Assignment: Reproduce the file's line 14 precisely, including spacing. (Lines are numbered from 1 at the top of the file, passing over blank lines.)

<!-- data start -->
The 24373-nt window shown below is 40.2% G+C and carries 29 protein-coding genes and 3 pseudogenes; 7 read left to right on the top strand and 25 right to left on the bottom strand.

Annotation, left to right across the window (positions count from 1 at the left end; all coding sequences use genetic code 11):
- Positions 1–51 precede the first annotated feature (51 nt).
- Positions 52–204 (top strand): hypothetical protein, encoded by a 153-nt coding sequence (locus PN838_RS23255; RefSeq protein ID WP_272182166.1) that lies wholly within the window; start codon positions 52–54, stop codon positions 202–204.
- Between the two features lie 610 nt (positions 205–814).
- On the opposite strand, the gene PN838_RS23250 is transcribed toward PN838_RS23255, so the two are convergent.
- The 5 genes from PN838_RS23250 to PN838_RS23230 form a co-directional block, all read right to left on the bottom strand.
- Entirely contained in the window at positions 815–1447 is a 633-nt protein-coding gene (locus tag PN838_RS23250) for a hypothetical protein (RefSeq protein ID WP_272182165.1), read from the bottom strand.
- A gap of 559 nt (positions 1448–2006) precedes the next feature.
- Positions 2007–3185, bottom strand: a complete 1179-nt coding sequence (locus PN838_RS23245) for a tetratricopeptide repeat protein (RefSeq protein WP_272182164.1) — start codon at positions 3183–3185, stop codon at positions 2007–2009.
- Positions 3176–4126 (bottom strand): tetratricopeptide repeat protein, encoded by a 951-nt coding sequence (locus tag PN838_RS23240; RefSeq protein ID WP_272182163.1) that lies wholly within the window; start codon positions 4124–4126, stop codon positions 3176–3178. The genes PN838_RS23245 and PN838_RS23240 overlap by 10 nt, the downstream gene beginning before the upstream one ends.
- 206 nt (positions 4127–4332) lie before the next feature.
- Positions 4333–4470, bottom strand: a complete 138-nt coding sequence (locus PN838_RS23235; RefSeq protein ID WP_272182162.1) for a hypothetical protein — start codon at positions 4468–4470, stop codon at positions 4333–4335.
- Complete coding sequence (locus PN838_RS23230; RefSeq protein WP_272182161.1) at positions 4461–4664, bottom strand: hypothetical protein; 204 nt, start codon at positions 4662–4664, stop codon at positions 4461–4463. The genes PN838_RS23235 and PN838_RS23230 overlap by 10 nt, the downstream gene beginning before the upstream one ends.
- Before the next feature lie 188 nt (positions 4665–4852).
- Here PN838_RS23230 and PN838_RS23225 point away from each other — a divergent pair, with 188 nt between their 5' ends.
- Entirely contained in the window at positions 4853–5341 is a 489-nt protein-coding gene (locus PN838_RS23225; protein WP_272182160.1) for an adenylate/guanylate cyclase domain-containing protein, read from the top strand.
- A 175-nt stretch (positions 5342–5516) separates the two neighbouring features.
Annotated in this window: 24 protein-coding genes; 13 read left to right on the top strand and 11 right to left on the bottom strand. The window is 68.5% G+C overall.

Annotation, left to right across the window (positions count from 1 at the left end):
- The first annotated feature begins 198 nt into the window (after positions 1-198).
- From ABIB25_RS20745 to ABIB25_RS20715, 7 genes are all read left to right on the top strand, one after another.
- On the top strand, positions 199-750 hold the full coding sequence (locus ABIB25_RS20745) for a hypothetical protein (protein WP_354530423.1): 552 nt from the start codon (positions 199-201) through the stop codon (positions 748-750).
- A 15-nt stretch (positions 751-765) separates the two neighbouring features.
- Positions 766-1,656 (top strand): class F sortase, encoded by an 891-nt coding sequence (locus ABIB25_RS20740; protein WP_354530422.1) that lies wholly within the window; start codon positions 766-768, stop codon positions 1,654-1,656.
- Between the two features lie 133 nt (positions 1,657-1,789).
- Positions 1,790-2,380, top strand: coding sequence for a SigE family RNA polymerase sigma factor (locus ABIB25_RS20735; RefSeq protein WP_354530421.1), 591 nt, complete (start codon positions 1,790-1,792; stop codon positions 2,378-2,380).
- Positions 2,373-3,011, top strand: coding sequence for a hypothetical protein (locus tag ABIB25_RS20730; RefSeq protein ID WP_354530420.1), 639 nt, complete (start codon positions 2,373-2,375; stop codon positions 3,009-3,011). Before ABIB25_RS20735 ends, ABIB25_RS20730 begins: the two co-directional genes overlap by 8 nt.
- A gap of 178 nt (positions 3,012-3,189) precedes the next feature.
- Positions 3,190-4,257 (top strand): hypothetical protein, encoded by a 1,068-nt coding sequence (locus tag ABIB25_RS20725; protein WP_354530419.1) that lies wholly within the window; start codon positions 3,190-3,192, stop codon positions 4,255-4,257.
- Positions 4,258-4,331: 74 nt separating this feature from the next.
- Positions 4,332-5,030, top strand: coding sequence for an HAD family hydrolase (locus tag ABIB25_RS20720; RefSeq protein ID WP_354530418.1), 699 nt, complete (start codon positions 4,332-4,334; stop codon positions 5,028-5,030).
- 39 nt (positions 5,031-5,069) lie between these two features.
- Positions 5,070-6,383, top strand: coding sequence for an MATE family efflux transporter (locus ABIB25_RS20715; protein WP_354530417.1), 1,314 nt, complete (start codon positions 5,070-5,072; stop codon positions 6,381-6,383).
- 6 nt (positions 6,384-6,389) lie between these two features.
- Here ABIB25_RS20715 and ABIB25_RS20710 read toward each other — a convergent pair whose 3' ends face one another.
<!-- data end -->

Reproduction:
- Complete coding sequence (locus PN838_RS23230; RefSeq protein WP_272182161.1) at positions 4461–4664, bottom strand: hypothetical protein; 204 nt, start codon at positions 4662–4664, stop codon at positions 4461–4463. The genes PN838_RS23235 and PN838_RS23230 overlap by 10 nt, the downstream gene beginning before the upstream one ends.